Australia’s last pair of Ryan Harris and James Pattinson took their hosts to within three deliveries –even after an extra half-hour – of having to return to complete a final-day formality in the second Test.
Instead, after Yorkshire’s Joe Root had added two telling wickets to his 180 runs, England are already within one more Test success of winning the Ashes next month for a third consecutive time.
Australia, set a mammoth world-record 583 to win here or more realistically the challenge of survival for almost six sessions, always appeared certain losers at some stage – especially after three wickets went for 12 runs before lunch and then three more for just two almost on the stroke of tea.
But numbers 10 and 11, stubborn in the extreme after 30 runs had also been added for the ninth wicket, defied England for more than an hour and 14 overs until Pattinson was lbw on the back-foot defence to become Swann’s ninth wicket of the match as Australia were dismissed for 235.
Root had to settle for only two more runs yesterday but then intervened with the ball too as, in his secondary guise as increasingly effective back-up to front-line off-spinner Swann (four for 78), he broke Australia’s afternoon resistance.
Captain Michael Clarke (51) and Usman Khawaja (54) responded to lunchtime adversity in a stand of 98, only for both to go in successive Root overs.
There was still plenty of graft ahead for the hosts to take four more wickets, particularly as those 73 runs were added for the last two, but they just about managed to eke their way through the tail. England had declared on 349 for seven, and then unleashed Swann to help close out victory on a wearing pitch.
James Anderson gave them their first breakthrough, Shane Watson lbw in predictable fashion – for the 10th time in 19 innings against England – pushing forward in defence but missing an inswinger.
Swann was called into the attack for only the 10th over, and England’s most obvious wicket-taker in these conditions struck for the first time with only his fifth delivery.
Australia’s legion of left-handers were doubtless having nightmares about the rough outside their off stump and what Swann might do with it.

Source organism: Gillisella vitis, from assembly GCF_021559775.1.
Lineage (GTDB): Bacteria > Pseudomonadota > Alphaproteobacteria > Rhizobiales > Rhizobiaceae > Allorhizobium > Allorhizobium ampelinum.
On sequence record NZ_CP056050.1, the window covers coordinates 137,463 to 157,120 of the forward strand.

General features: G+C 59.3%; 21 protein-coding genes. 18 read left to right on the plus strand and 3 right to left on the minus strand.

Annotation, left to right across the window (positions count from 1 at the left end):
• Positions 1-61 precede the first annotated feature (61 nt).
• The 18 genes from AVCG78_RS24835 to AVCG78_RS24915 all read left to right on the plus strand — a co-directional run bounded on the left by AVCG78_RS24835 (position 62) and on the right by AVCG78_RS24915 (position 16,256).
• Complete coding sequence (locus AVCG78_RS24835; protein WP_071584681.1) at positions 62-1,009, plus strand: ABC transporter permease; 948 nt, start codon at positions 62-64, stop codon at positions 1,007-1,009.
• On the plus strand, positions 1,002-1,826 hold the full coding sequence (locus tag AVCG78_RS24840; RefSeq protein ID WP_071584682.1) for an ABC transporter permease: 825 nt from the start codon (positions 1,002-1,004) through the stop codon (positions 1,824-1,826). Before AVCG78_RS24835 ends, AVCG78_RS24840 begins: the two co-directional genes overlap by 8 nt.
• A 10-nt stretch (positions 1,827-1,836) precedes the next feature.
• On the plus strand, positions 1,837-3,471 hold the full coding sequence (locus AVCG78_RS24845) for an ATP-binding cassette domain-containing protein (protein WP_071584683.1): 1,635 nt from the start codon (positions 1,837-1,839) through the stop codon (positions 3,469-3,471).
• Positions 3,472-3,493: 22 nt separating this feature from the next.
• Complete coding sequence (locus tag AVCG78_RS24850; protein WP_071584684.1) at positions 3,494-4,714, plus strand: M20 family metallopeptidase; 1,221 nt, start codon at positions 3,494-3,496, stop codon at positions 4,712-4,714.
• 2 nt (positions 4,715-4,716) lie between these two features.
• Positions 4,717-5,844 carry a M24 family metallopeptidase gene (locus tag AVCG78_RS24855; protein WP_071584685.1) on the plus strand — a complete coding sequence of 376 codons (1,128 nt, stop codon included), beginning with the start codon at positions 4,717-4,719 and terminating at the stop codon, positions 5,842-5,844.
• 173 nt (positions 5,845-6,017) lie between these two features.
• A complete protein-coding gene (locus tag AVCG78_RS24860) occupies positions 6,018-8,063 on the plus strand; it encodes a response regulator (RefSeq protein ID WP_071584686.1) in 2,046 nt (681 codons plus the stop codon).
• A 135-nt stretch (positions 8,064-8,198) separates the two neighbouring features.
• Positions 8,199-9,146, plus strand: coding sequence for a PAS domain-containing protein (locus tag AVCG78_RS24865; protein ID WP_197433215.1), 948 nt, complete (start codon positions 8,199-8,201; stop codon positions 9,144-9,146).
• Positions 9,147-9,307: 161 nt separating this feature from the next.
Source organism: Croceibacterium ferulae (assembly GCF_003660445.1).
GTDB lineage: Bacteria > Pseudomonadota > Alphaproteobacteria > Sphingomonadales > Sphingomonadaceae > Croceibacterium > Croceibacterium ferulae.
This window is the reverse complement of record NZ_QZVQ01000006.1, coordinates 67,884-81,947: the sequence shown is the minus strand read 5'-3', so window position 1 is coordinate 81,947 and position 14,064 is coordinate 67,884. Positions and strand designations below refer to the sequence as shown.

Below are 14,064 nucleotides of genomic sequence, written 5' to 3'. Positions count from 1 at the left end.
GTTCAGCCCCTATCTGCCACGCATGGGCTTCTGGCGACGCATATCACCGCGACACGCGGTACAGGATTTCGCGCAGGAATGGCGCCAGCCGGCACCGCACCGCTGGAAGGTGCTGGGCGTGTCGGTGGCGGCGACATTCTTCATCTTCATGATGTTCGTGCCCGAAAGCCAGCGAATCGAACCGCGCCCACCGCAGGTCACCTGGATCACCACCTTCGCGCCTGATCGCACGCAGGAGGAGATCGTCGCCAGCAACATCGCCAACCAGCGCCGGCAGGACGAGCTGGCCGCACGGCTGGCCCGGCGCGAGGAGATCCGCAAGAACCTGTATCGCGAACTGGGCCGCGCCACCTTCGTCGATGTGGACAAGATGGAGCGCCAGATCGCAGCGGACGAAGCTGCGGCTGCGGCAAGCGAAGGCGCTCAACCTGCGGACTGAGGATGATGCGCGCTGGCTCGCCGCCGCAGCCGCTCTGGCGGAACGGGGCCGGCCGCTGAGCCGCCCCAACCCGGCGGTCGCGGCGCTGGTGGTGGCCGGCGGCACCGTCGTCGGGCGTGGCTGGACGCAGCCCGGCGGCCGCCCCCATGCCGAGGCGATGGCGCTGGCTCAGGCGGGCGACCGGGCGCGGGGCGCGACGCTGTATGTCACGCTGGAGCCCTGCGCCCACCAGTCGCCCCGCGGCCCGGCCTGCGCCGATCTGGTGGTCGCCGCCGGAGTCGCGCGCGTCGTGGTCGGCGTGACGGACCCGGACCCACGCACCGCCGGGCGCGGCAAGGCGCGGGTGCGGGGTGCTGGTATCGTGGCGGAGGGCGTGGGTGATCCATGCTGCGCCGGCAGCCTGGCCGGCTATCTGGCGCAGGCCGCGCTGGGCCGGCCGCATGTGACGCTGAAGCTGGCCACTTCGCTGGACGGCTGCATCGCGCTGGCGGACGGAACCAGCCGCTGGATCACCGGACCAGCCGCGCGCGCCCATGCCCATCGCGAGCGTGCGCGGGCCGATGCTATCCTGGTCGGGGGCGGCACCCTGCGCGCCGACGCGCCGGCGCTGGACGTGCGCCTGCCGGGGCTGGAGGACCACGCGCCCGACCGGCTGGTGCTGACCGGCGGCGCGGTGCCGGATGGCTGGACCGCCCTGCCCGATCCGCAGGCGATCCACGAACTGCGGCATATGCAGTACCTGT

Chris Rogers was surely mindful of that when he left an arm ball and was bowled off stump, another example of Swann’s knack of taking a wicket in his first over but a rarity perhaps in that he did so with a delivery which did not turn.
Phil Hughes also went to Swann before lunch, lbw to an off-break which turned only marginally but enough to beat bat and be headed for leg stump – a point proven by Hawkeye as Australia lost their first review.
Had Matt Prior then completed a straightforward stumping when Clarke went on the charge and missed a Swann arm ball, the Australia captain would have been gone for two out of 38 for four.
Instead, he and Khawaja battled on until, after 17 straight overs from the nursery end, Swann was replaced by Root.
Alastair Cook brought himself in at leg slip for the new bowler, and two balls later the captain took the reaction catch when Clarke guided one to him off the face of the bat.
It seemed a hammer psychological blow for Australia to lose their captain just when he was hinting at a durable rearguard.
So it proved as Khawaja soon failed to cover the exaggerated turn and a sharp catch flew to gully off Root; then Tim Bresnan had Steve Smith inside-edging the final ball of the session to Prior.
DRS could not save him, but did help England overturn Marais Erasmus’ not-out verdict against Ashton Agar when he was also caught behind off the Yorkshire seamer.
Root had earlier fallen short of his double century, as England – who lost just two wickets in the entire third day – did likewise in 15 minutes yesterday morning.
After Jonny Bairstow was caught behind trying to force back-foot runs off Harris to end a stand of 62 and then Prior poked a simple return chance back to Agar only to be dropped on one, Root himself succumbed.
His attempt at a cheeky ramp shot over his left shoulder off Harris looped down to third man to give the Australia seamer two wickets in four balls and end Root’s near eight-hour stay as well as the England innings he had overseen throughout.
The disappointment was minor compared with some of the frustration that were to follow – but, thanks to Swann, it all worked out fine in the end and the balance of power in this summer’s Ashes now rests emphatically with England.